• Thanks Art for visiting and commenting. I think the industry takes advantage of those who are less educated. They package dinners and put them with the gear and most folks like myself when I first started hiking will go with it because it’s quick and easy just to pick up an expensive Mt. House or Backpacker meal. I’ve learned on long hikes (three or more days) I will create my own menu. Over nights I will take the expensive meal because it doesn’t hurt the wallet too much. I’ve also started building my food supply so when I go out I don’t buy the food then. I have a tub that I keep everything in and when I go to the store for other things, I’ll just pick up something to throw in my supply. It’s there when I need it regardless of what my wallet is telling me. I agree that there are many great alternatives to the higher priced stuff out there. You just got to find it or get creative. Thanks again for reading and adding to the conversation.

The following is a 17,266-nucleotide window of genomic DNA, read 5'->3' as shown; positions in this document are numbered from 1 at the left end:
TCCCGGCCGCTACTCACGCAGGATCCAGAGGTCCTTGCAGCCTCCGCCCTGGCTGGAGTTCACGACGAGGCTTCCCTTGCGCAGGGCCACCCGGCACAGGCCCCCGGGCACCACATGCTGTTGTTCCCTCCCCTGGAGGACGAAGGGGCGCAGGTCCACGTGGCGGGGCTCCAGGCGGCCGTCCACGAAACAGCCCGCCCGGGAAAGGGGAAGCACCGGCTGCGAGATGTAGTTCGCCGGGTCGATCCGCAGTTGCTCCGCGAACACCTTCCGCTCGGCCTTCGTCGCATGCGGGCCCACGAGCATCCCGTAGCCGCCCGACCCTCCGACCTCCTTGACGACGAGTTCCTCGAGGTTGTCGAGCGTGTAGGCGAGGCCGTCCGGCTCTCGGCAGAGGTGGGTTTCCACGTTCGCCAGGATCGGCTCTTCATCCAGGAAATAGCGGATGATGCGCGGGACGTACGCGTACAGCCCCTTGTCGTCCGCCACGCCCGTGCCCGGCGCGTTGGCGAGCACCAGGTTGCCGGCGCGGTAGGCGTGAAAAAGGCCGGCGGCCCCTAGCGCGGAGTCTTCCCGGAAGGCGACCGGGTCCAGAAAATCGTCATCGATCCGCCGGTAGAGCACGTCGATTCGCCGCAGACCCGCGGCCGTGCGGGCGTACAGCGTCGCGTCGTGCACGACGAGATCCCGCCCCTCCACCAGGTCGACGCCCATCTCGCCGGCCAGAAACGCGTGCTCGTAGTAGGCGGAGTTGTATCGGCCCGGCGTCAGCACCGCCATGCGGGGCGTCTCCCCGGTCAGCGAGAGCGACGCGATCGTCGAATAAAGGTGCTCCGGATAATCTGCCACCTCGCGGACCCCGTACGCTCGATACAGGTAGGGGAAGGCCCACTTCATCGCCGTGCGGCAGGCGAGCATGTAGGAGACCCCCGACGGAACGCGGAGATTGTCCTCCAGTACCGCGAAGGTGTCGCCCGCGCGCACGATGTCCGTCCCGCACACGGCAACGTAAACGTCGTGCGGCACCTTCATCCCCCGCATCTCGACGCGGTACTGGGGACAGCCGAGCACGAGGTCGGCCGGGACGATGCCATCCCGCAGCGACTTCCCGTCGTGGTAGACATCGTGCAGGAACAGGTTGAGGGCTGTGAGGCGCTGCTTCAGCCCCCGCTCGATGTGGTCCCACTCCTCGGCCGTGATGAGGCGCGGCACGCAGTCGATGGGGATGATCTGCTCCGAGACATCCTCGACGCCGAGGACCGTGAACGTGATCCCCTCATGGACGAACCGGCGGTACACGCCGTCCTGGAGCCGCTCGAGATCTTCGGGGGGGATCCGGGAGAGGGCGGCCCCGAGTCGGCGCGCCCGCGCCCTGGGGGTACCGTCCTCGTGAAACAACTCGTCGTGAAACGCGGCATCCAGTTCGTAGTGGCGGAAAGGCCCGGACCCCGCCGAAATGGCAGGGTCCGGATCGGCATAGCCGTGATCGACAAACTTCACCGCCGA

3. I’ve been eating Lipton/Knorr sides on backpacking trips for years. They are wonderful. You can shed a lot of weight and ditch that Coleman Cookset without spending mega bucks. Get an Imusa 12 cm or an open country 2 Quart. Each of these pots costs less than $15 and both are fantastic. Add an alcohol stove (supercat) and a lot cosy and you are set. A much lighter setup.

    • Josh, I must say I apologize for not replying. Not sure how I missed your comment. Thanks for reading and leaving a comment. I have since upgraded (if that is what some would call it) to a titanium Snow Peak pot and Snow Peak stove. Very lightweight and works well. I did pay for them but I had the money thanks to some birthday gifts.

  4. I had tried Knorr’s side dishes in the past and could not get them cooked all the way- a little too al dente for my taste. However, I started to use a pot cozy on my cook kit that held the heat in a little better which kept the water temp up a little longer. I got some heating duct foil insulation from the hardware store and along with duct tape I fashioned a great pot insulator. I did not see if you used any milk, all the side dishes that I have come across call for milk, so I have been adding a little powdered milk. Do you find that not using milk they taste any different? I really like your blog, good job and God Bless.